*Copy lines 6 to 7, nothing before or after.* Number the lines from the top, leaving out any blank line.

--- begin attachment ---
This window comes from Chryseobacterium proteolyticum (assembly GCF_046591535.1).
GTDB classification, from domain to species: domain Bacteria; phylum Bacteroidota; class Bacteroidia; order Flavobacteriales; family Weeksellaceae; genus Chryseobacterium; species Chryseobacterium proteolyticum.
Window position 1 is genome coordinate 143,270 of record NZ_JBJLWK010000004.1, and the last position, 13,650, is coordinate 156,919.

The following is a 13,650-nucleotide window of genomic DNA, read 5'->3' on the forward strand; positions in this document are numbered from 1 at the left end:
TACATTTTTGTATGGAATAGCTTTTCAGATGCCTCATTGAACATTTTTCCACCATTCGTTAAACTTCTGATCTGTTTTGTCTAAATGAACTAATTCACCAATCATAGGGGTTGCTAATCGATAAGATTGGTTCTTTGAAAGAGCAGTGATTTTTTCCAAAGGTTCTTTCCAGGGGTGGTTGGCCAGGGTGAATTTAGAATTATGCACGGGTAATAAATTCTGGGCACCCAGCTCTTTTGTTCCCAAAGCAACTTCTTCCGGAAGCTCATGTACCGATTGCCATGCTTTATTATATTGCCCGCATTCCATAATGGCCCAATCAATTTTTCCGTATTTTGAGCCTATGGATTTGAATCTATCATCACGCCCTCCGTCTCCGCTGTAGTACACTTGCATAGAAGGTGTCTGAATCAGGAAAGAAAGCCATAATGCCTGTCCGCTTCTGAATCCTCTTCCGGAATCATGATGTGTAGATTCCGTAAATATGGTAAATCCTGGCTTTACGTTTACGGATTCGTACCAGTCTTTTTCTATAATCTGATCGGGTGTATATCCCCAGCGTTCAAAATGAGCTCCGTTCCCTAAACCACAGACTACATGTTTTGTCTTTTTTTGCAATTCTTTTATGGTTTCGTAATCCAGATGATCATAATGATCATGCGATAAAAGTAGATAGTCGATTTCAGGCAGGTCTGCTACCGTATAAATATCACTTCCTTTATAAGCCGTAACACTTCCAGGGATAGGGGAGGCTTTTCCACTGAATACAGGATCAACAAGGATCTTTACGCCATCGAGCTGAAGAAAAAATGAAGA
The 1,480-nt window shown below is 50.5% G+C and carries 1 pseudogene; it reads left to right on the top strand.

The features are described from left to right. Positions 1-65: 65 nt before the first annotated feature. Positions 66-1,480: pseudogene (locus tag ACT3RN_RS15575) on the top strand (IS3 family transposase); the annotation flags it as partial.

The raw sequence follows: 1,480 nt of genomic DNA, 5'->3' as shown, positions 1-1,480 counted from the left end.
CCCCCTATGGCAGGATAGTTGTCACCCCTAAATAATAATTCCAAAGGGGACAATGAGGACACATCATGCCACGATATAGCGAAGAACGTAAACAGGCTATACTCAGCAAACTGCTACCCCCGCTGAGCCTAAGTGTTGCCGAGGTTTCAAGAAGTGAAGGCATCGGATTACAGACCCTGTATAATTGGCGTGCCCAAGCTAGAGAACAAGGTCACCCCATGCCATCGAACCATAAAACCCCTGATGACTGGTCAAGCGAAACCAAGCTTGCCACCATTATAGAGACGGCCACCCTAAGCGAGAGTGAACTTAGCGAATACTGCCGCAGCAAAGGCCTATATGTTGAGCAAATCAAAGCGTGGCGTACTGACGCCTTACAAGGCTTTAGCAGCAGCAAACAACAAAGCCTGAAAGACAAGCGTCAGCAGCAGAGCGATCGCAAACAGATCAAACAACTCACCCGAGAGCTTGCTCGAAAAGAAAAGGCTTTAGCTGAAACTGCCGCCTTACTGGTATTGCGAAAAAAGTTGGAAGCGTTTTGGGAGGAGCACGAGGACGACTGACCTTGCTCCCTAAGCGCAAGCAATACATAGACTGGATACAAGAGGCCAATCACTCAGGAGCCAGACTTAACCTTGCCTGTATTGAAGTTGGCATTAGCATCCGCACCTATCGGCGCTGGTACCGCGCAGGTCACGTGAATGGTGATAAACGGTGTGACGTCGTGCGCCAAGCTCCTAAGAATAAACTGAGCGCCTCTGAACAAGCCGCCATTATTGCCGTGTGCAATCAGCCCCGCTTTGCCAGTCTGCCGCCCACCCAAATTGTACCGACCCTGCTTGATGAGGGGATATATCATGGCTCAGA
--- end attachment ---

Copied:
The 1,480-nt window shown below is 50.5% G+C and carries 1 pseudogene; it reads left to right on the top strand.

The features are described from left to right. Positions 1-65: 65 nt before the first annotated feature. Positions 66-1,480: pseudogene (locus tag ACT3RN_RS15575) on the top strand (IS3 family transposase); the annotation flags it as partial.